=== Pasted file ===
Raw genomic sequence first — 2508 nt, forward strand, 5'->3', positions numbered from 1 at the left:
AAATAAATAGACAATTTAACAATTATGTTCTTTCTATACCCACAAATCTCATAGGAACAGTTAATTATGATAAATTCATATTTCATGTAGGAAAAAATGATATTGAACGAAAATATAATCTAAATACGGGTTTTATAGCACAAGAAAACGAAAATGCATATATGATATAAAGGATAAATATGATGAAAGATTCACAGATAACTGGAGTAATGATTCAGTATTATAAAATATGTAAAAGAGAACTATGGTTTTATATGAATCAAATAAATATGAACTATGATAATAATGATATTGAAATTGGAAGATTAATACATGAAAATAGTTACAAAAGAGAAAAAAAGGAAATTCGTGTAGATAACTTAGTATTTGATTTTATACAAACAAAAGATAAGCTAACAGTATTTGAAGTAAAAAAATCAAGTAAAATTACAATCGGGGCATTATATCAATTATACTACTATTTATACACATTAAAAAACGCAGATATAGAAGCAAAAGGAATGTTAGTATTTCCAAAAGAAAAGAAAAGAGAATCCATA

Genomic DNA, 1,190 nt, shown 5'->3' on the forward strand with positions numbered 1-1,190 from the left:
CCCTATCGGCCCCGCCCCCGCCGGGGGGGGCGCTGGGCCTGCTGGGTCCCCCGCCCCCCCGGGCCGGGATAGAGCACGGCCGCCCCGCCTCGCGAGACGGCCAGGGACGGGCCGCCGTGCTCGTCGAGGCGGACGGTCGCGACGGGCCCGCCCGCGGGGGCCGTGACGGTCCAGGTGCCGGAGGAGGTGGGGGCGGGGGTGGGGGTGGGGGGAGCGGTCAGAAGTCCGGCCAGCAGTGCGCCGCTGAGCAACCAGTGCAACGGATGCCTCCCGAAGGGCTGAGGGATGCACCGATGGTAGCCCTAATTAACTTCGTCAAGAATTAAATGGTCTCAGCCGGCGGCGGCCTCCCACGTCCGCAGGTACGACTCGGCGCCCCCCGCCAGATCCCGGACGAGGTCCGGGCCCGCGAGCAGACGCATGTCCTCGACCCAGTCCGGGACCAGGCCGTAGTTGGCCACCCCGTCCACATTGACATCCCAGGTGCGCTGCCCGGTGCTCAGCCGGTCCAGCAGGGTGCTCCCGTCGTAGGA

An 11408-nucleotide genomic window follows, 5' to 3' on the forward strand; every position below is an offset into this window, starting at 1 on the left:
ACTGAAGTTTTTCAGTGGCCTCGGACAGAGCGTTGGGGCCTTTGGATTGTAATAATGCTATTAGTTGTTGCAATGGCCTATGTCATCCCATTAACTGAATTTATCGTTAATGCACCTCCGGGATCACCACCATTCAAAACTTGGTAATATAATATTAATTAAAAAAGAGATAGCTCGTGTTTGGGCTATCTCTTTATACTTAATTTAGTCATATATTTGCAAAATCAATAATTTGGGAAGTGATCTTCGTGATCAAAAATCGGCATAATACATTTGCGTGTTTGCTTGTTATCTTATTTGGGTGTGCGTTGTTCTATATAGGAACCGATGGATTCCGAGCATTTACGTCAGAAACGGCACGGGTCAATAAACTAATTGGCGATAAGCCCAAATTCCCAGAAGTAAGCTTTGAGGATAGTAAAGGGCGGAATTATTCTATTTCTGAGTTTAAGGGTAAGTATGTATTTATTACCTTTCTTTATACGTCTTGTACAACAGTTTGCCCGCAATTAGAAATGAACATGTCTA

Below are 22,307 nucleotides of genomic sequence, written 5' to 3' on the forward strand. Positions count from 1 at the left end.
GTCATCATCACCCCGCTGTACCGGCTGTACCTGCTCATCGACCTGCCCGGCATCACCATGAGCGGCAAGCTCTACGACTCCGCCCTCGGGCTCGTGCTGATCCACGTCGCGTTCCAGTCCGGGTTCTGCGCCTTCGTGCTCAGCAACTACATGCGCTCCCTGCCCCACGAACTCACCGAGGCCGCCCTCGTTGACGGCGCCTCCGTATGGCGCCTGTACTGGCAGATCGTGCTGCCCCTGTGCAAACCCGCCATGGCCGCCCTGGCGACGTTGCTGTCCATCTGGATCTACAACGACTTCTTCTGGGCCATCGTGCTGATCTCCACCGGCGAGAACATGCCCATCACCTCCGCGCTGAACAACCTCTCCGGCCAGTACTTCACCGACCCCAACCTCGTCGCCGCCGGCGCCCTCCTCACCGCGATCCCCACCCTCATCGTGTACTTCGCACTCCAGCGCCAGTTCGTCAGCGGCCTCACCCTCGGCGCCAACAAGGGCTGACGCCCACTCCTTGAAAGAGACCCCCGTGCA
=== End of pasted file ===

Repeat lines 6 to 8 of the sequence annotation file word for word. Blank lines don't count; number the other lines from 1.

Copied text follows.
ACTGAAGTTTTTCAGTGGCCTCGGACAGAGCGTTGGGGCCTTTGGATTGTAATAATGCTATTAGTTGTTGCAATGGCCTATGTCATCCCATTAACTGAATTTATCGTTAATGCACCTCCGGGATCACCACCATTCAAAACTTGGTAATATAATATTAATTAAAAAAGAGATAGCTCGTGTTTGGGCTATCTCTTTATACTTAATTTAGTCATATATTTGCAAAATCAATAATTTGGGAAGTGATCTTCGTGATCAAAAATCGGCATAATACATTTGCGTGTTTGCTTGTTATCTTATTTGGGTGTGCGTTGTTCTATATAGGAACCGATGGATTCCGAGCATTTACGTCAGAAACGGCACGGGTCAATAAACTAATTGGCGATAAGCCCAAATTCCCAGAAGTAAGCTTTGAGGATAGTAAAGGGCGGAATTATTCTATTTCTGAGTTTAAGGGTAAGTATGTATTTATTACCTTTCTTTATACGTCTTGTACAACAGTTTGCCCGCAATTAGAAATGAACATGTCTA

Below are 22,307 nucleotides of genomic sequence, written 5' to 3' on the forward strand. Positions count from 1 at the left end.
GTCATCATCACCCCGCTGTACCGGCTGTACCTGCTCATCGACCTGCCCGGCATCACCATGAGCGGCAAGCTCTACGACTCCGCCCTCGGGCTCGTGCTGATCCACGTCGCGTTCCAGTCCGGGTTCTGCGCCTTCGTGCTCAGCAACTACATGCGCTCCCTGCCCCACGAACTCACCGAGGCCGCCCTCGTTGACGGCGCCTCCGTATGGCGCCTGTACTGGCAGATCGTGCTGCCCCTGTGCAAACCCGCCATGGCCGCCCTGGCGACGTTGCTGTCCATCTGGATCTACAACGACTTCTTCTGGGCCATCGTGCTGATCTCCACCGGCGAGAACATGCCCATCACCTCCGCGCTGAACAACCTCTCCGGCCAGTACTTCACCGACCCCAACCTCGTCGCCGCCGGCGCCCTCCTCACCGCGATCCCCACCCTCATCGTGTACTTCGCACTCCAGCGCCAGTTCGTCAGCGGCCTCACCCTCGGCGCCAACAAGGGCTGACGCCCACTCCTTGAAAGAGACCCCCGTGCA